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Tag Archives: PBoC

Why Go After Hong Kong?

There may yet be bitter irony in the fact that China’s nascent embrace of capitalism in the late eighties allowed it to survive the wave of failed socialist states which fell all throughout the world at the time. While the Berlin Wall came down, the Eastern bloc nearly disappeared, and even the Soviet Union dissolved, the Chinese would stand almost alone as whatever was left of the Communist dream. But while Beijing had come through in the nineties and transformed China into a modern...

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China Repo: Vulnerability or Bottleneck, Risk Aversion and Collateral

Toward the end of June, Chinese RMB money markets seemed like they had weathered the worst of it. One month earlier, in late May, regulators had seized Baoshang Bank Co. sending waves of uncertainty rippling through markets in China and around the world. Authorities were quick to declare “nothing to see here”, blaming the bank’s close relationship with absentee billionaire Xiao Jianhua; seemingly an idiosyncratic problem rather than the first inkling of a systemic one. The overnight SHIBOR...

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The Myth of CNY DOWN = STIMULUS Won’t Die

On the one hand, it’s a small silver lining in how many even in the mainstream are beginning to realize that there really is something wrong. Then again, they are using “trade wars” to make sense of how that could be. For the one, at least they’ve stopped saying China’s economy is strong and always looks resilient no matter what data comes out. Even after all that supposed “stimulus” starting in the middle of last year it’s time to acknowledge how ineffective it has been. But in doing so, the...

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CNY 7: The Gears Behind the Clockface

Right on cue, the Chinese have restarted “devaluation.” Because no one ever learns, and because trade wars are a conveniently timed distraction, CNY’s dramatic plunge below 7.00 is being written up as currency manipulation. It is manipulation, just nothing like what’s being described. PBOC Governor Yi Gang is a passenger here, not the man pulling the levers behind the scenes. In the mainstream, it’s like August 2015 never happened. Or early 2014 for that matter. Five and a half years ago,...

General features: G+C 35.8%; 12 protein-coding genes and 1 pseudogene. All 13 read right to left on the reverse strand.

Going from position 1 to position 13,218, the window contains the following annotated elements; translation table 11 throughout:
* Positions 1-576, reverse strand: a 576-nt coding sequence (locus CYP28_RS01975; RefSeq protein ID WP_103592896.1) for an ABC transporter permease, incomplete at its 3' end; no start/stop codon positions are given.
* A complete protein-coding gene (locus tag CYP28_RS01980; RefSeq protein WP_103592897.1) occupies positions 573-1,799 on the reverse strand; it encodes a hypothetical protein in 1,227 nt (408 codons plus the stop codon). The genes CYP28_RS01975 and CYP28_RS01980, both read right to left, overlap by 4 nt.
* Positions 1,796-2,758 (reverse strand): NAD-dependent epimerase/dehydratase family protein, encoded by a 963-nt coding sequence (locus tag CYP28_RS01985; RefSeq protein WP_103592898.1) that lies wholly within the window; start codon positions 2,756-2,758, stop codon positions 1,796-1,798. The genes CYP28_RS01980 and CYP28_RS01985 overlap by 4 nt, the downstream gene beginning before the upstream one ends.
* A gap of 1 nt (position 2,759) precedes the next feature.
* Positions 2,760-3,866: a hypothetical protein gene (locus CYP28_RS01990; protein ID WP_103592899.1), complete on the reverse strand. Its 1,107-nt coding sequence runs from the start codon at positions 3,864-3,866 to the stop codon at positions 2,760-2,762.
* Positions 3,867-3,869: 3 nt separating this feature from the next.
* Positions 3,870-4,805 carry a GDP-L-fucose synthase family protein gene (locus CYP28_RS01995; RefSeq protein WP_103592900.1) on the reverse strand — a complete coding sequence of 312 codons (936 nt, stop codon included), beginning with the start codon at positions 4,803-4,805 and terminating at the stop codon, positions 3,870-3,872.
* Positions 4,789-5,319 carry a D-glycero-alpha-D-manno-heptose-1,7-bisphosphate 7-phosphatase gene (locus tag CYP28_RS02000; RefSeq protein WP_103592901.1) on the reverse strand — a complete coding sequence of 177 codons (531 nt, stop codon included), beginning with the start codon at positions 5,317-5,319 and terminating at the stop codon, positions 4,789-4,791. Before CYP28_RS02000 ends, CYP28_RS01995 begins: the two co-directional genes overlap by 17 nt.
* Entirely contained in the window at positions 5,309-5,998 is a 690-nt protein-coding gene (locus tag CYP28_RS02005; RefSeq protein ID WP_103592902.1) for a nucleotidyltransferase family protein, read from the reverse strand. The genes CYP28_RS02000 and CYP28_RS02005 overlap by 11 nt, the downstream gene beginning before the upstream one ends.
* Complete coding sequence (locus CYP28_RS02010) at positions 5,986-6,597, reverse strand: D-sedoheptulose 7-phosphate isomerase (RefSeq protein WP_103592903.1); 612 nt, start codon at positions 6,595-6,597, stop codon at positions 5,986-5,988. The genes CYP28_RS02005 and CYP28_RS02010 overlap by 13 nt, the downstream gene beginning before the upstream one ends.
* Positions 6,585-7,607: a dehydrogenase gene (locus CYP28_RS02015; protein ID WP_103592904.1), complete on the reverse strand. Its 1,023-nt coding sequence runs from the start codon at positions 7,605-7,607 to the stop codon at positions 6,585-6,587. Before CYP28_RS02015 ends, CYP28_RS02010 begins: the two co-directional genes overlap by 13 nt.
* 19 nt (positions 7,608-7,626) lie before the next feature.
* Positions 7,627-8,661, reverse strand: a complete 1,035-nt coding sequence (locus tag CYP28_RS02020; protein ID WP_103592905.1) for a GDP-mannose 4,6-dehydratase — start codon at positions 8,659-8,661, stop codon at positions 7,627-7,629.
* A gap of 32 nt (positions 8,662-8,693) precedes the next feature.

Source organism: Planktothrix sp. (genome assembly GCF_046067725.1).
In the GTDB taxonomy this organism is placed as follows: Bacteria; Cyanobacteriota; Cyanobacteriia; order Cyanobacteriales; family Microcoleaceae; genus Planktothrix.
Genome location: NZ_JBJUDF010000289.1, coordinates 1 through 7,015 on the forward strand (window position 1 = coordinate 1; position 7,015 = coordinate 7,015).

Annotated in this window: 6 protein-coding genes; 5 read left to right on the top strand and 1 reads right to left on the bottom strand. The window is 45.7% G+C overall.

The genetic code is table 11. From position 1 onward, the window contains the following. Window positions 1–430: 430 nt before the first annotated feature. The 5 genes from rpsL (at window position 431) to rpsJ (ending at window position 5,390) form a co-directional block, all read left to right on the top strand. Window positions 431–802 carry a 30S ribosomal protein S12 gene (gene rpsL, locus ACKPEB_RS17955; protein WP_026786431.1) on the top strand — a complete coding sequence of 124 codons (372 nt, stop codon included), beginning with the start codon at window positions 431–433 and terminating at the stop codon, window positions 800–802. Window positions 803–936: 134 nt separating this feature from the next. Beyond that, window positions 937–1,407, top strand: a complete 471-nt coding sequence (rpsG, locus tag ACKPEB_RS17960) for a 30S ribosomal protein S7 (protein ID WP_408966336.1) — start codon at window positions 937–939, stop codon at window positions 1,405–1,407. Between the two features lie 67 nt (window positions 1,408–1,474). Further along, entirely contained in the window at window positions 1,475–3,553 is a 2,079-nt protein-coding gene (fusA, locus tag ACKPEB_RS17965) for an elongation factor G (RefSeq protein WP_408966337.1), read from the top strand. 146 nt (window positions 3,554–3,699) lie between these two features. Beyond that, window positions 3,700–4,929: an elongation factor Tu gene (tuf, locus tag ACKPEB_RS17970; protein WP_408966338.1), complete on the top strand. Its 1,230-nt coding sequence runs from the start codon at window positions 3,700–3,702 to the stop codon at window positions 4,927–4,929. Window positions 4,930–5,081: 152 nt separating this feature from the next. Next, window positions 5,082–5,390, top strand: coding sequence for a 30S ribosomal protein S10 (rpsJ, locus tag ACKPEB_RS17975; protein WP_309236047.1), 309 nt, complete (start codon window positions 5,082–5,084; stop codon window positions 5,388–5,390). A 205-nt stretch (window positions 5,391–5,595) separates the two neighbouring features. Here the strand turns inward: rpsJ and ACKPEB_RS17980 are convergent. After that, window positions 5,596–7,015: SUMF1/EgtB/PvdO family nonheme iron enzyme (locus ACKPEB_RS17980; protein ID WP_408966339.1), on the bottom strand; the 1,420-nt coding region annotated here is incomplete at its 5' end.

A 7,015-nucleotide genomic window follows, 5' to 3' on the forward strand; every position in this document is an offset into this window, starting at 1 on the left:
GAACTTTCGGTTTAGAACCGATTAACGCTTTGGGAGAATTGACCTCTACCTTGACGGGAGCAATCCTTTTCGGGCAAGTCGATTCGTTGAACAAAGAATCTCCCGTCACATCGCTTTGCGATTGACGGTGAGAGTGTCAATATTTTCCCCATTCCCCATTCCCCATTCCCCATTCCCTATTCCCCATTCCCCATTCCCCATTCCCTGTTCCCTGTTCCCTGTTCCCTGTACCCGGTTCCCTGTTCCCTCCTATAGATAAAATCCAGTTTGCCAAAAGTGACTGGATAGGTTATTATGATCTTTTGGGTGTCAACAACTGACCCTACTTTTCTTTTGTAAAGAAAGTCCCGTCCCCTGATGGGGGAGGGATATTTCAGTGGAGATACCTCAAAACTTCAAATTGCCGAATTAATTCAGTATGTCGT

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China’s Big Gamble(s): Betting on QE Again?

As an economic system, even the most committed socialists had come to realize it was a failure. What ultimately brought down the Soviet Union wasn’t missiles, tanks, and advanced air craft, it was a simple thing like bread. You can argue that Western military spending forced the Communist East to keep up, and therefore to expend way too much on guns at the expense of butter. Even if that was the case, the Soviet system had no surplus of bread from which to begin. It stood in sharp contrast to...

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The PBOC’s Involuntarily Enormous Bet

Central bankers are not nimble traders. By their very bureaucratic nature, they leave big muddy footprints all over markets. Sometimes that is by design, a show of force to scare some evil speculators into going straight. Other times, it just can’t be helped. The way it works in China, the autocratic structure doesn’t leave much to interpretation – at least as to what may be going on. Why something is happening can be an entirely different matter. The muddiest feet in the bunch surely belongs...

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Clocking What Isn’t Chinese Stimulus

One of the very few central pillars supporting the hopes for a second half rebound was China’s “stimulus.” Since we’ve been conditioned to just accept whatever a central bank does as equal to it, throughout the last thirteen months since the first RRR cut was initiated that one as well as the four which followed (five for smaller and medium banks) have been described this way. The US President has even tweeted along these lines. China is adding great stimulus to its economy while at the...

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China’s Wolf, Not Dragon

Much of the original thesis on economic decoupling surrounded myths of what were believed invulnerable economies. Emerging markets might see some slowing during 2008, but they weren’t supposed to drop off. China was right at the top of everyone’s list, the unstoppable force then transforming the world’s political as well as economic order. In the early months of the Global Financial Crisis (how was it global, again?), that was how it went. The US and much of Europe were in deep trouble. The...

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Dimmed Hopes In China Cars, Too

As noted earlier this week, the world’s two big hopes for the global economy in the second half are pinned on the US labor market continuing to exert its purported strength and Chinese authorities stimulating out of every possible (monetary) opening. Incoming data, however, continues to point to the fallacies embedded within each. The US labor market is a foundation of non-inflationary sand, and China’s “stimulus” is proving again to be little more than ad hoc deflection of an enormous...

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Commodities And The Future Of China’s Stall

Commodity prices continued to fall last month. According to the World Bank’s Pink Sheet catalog, non-energy commodity prices accelerated to the downside. Falling 9.4% on average in May 2019 when compared to average prices in May 2018, it was the largest decline since the depths of Euro$ #3 in February 2016. Base metal prices (excluding iron) also continue to register sharp reductions. Down 16% on average last month, that level nearly matches January and the biggest negative price change in...

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